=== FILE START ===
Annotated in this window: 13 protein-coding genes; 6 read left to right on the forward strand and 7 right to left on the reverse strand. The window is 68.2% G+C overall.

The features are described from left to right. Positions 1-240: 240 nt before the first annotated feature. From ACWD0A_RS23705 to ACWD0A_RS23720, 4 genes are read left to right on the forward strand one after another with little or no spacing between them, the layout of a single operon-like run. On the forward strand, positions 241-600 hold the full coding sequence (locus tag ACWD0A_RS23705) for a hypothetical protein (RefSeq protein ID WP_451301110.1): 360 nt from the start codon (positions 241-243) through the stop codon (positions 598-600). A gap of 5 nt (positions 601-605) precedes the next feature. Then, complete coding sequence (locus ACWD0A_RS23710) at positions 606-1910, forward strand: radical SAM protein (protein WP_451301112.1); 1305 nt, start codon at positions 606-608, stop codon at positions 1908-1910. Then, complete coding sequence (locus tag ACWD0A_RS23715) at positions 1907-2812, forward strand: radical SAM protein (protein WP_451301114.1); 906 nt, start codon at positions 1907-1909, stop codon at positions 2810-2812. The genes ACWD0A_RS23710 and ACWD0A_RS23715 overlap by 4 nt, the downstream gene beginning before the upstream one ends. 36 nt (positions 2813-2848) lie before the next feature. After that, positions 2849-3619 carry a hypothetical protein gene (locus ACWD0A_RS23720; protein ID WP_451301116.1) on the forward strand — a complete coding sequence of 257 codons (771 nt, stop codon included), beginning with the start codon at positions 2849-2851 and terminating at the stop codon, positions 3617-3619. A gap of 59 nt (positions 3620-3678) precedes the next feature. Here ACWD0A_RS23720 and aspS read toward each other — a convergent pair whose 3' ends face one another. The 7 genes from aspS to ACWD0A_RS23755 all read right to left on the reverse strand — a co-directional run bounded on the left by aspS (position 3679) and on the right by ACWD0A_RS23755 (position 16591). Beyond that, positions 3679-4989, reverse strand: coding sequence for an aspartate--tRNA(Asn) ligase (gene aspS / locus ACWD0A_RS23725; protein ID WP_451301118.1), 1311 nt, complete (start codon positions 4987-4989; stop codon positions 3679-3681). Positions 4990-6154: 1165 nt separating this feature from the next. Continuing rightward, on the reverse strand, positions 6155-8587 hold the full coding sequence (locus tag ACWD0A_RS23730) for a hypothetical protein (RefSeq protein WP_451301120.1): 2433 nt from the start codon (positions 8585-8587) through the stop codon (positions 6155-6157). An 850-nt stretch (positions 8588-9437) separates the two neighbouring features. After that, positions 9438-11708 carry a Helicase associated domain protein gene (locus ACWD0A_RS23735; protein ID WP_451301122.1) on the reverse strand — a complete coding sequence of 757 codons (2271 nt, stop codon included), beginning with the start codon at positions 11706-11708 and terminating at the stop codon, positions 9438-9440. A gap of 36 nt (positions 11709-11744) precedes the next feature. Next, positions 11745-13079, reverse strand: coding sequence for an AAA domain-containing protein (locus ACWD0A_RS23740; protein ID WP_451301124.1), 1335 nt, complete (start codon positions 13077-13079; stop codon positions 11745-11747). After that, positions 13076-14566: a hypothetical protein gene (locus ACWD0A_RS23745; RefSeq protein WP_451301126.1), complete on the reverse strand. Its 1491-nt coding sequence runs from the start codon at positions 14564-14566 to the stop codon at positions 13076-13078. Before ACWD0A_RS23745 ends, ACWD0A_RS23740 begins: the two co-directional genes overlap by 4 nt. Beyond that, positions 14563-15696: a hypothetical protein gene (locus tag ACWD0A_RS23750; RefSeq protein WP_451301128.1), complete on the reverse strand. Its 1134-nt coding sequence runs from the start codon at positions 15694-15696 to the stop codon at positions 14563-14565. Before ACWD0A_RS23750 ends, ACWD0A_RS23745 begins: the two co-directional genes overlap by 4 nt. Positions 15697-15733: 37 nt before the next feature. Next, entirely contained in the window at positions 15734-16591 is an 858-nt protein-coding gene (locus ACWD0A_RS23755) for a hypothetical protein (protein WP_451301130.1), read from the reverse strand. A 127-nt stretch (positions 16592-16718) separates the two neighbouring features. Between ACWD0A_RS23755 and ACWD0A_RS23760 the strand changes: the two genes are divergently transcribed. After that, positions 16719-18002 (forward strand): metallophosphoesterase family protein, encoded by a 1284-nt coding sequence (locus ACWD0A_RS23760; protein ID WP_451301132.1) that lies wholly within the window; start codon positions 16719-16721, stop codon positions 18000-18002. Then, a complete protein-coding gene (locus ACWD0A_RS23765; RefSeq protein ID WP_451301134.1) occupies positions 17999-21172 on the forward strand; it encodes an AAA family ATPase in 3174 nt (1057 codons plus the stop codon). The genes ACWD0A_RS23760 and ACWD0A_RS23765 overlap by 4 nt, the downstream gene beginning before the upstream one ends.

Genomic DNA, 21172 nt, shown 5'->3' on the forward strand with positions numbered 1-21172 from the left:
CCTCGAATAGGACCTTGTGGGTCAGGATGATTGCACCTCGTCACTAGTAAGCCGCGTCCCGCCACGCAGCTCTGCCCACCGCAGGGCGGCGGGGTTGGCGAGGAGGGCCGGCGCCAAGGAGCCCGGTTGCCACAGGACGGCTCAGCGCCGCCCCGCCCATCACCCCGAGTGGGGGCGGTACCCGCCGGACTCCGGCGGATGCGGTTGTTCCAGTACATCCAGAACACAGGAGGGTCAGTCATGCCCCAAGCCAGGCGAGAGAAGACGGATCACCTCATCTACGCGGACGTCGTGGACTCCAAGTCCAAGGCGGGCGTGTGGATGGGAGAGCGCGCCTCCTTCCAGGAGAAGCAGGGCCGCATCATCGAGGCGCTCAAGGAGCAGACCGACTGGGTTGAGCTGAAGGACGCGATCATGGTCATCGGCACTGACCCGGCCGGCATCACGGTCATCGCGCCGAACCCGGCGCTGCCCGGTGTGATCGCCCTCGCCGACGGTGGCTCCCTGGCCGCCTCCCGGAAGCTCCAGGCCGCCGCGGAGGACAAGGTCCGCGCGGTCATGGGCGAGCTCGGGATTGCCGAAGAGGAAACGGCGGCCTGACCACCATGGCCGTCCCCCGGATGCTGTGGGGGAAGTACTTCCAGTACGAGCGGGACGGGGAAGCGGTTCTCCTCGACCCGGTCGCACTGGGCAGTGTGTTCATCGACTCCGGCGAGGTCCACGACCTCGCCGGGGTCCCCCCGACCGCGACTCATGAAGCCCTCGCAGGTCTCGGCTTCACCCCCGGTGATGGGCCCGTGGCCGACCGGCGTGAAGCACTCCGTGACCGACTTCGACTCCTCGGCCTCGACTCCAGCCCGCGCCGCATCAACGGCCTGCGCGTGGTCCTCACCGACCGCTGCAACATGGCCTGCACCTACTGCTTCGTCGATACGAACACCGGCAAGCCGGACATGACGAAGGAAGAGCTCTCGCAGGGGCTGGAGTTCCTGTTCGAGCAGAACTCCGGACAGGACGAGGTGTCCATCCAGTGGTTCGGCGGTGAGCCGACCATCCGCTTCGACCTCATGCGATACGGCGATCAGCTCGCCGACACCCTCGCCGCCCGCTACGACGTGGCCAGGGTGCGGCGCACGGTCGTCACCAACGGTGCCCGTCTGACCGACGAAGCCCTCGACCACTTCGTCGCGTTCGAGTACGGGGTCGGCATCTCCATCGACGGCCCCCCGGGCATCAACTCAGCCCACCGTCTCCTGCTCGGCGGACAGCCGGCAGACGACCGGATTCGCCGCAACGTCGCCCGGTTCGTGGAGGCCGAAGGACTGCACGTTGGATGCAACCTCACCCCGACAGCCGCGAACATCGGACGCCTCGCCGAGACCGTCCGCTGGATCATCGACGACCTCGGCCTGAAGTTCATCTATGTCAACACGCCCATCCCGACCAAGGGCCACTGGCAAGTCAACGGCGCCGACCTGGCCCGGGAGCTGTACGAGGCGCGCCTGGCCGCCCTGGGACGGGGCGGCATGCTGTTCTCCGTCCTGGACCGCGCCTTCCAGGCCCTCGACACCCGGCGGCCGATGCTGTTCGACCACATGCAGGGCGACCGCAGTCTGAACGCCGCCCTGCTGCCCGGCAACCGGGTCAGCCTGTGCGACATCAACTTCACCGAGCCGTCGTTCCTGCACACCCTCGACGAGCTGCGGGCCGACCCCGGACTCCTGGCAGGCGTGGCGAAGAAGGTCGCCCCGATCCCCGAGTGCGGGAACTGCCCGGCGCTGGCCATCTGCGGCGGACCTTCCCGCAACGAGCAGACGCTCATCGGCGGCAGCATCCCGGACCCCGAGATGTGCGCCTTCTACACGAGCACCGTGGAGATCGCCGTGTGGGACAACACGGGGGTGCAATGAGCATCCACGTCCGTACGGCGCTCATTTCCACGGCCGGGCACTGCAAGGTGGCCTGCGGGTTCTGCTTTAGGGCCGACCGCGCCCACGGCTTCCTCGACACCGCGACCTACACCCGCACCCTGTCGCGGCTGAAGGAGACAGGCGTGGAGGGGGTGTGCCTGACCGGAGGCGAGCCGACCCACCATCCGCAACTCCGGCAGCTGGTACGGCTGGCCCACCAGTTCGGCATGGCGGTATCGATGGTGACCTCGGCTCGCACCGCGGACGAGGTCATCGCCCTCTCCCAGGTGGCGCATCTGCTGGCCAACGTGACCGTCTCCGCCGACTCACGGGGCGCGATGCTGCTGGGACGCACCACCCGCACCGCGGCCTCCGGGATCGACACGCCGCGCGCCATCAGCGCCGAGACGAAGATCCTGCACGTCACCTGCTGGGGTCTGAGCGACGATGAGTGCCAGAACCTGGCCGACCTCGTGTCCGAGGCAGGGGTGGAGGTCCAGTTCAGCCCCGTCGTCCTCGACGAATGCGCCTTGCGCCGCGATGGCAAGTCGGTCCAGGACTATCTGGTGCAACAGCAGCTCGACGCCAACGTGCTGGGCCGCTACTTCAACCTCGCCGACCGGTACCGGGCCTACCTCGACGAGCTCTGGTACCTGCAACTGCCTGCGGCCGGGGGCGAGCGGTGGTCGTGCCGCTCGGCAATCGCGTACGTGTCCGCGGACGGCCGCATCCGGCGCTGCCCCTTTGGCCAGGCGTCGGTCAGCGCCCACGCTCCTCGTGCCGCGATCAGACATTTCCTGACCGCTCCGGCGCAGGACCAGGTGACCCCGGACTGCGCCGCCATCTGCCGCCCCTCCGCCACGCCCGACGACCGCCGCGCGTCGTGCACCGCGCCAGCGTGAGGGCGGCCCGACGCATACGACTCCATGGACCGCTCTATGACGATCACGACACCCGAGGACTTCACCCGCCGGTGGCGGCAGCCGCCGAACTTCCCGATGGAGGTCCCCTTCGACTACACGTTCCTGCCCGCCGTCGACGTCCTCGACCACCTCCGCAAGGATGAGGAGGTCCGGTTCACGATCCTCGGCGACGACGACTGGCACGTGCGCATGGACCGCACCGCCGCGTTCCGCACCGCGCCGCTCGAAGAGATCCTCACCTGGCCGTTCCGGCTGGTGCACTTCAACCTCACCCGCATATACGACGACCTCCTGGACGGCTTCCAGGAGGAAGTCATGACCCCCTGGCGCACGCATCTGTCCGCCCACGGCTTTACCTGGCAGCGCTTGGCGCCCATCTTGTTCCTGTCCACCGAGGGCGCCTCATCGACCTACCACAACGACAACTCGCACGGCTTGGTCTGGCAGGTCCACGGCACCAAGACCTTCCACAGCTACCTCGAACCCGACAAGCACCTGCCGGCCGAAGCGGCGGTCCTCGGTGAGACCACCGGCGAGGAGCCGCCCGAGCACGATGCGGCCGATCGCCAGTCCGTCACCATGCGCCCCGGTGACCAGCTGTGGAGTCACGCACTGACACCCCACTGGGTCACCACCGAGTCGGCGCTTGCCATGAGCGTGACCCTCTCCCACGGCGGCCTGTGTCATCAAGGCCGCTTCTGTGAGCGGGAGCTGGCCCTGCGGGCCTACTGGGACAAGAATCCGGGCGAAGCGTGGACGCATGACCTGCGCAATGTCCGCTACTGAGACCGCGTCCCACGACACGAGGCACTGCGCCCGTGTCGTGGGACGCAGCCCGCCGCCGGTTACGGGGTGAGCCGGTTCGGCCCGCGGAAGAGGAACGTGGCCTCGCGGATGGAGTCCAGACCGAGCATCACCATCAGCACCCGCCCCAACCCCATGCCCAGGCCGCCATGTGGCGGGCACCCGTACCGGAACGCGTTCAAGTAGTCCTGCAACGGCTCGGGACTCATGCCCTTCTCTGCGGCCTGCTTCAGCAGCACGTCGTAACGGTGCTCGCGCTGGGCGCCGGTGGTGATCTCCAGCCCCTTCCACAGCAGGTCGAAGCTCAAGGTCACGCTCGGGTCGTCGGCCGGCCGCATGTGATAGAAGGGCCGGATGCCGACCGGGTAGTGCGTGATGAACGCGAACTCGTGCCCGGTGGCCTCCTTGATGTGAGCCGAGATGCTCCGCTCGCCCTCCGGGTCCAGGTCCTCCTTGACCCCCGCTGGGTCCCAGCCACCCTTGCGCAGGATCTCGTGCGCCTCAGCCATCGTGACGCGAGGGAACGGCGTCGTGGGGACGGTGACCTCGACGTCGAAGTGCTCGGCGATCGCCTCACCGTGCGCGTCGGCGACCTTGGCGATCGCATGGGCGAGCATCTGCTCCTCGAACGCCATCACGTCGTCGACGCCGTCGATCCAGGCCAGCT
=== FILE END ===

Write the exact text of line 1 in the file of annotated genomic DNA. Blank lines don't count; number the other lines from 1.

Annotated in this window: 13 protein-coding genes; 6 read left to right on the forward strand and 7 right to left on the reverse strand. The window is 68.2% G+C overall.